Acquiring new Blades involves opening Core Crystals, though a few are rewarded from specific sidequests. These crystals are essentially loot boxes. You cannot purchase them with real money at all. They are only obtainable in-game and have common, rare, and even legendary variants to them. Blades are both weapons and actual living beings; Pyra is Rex’s Blade and wields the Aegis Sword. Blades can only be used by the Driver that opens them. If Rex obtains a Blade, he can’t normally transfer it to Nia. The only way to transfer a Blade to another Driver is through the rare Overdrive Protocol item. As you might expect, there are a handful of extremely special Rare Blades that can be rolled in crystals. They can show up in commons, rares, and legendaries… but so can generic Common Blades too. Yes, even in the small amount of legendary crystals you’re given too. Opening crystals steadily becomes an arduous process. It’s an exciting thing to see at first. Then you start amassing a lot of crystals and next thing you know, you’ll be spending long stretches of time using them one-by-one.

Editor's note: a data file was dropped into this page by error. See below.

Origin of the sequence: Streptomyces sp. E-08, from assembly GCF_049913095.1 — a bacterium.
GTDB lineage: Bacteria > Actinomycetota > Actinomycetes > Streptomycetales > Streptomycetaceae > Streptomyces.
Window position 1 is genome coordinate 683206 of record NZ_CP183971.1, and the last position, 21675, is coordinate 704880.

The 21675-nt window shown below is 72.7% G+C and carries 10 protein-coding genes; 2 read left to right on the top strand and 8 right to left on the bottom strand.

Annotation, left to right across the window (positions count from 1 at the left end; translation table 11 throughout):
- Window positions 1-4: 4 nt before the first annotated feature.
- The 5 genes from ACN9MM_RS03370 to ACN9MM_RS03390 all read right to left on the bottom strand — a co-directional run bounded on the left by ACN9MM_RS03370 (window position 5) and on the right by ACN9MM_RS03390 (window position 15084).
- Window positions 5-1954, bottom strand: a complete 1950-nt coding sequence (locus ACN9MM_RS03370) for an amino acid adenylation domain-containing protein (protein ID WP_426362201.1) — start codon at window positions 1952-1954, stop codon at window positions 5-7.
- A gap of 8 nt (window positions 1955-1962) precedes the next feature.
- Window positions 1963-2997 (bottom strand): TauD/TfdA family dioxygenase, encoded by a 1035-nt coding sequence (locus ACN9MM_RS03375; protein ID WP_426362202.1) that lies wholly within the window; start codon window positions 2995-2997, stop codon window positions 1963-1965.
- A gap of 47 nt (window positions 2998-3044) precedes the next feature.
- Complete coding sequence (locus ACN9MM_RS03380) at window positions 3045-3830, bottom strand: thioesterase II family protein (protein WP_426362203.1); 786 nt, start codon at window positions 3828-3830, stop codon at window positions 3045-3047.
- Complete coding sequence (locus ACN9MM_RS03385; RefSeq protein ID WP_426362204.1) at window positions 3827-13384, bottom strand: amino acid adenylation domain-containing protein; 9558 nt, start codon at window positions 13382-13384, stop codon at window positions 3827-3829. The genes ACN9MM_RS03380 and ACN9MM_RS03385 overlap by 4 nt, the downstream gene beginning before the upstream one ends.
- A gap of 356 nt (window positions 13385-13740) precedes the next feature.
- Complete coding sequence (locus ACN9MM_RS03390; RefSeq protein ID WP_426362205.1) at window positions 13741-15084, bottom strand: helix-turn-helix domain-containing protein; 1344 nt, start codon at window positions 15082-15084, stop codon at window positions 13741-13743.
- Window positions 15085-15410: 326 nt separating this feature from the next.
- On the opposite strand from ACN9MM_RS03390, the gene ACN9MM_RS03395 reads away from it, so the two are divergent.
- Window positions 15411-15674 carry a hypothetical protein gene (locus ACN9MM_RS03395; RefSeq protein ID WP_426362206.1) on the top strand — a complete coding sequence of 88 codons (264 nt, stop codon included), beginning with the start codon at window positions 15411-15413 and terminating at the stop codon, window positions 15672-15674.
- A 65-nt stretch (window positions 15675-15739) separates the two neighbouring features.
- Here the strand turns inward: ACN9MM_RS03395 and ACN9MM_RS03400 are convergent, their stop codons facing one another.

There’s no way to open them in a batch and no way to skip the animation of opening them. As soon as you select a crystal to open, the game will save right away (to prevent save-scumming) and cycle through three Blade silhouettes in that crystal. You’ll always obtain the third one and you can bet you’ll be tantalized with those Rare Blade silhouettes that you just missed. The menu screen for you characters and various aspects of the game such as the upgrades/customizations that come with it are similarly complex and convoluted enough to make your head spin at first glance. This aspect of the game proved a bit more cumbersome for me at first however you’ll eventually get a grasp of it. There seem to be a thousand ways to customize and beef up both your character and accompanying Blades, but I’ll touch on the key aspects. You can upgrade weapons both with enhancements called “chips” and by earning weapon points which are earned in combat.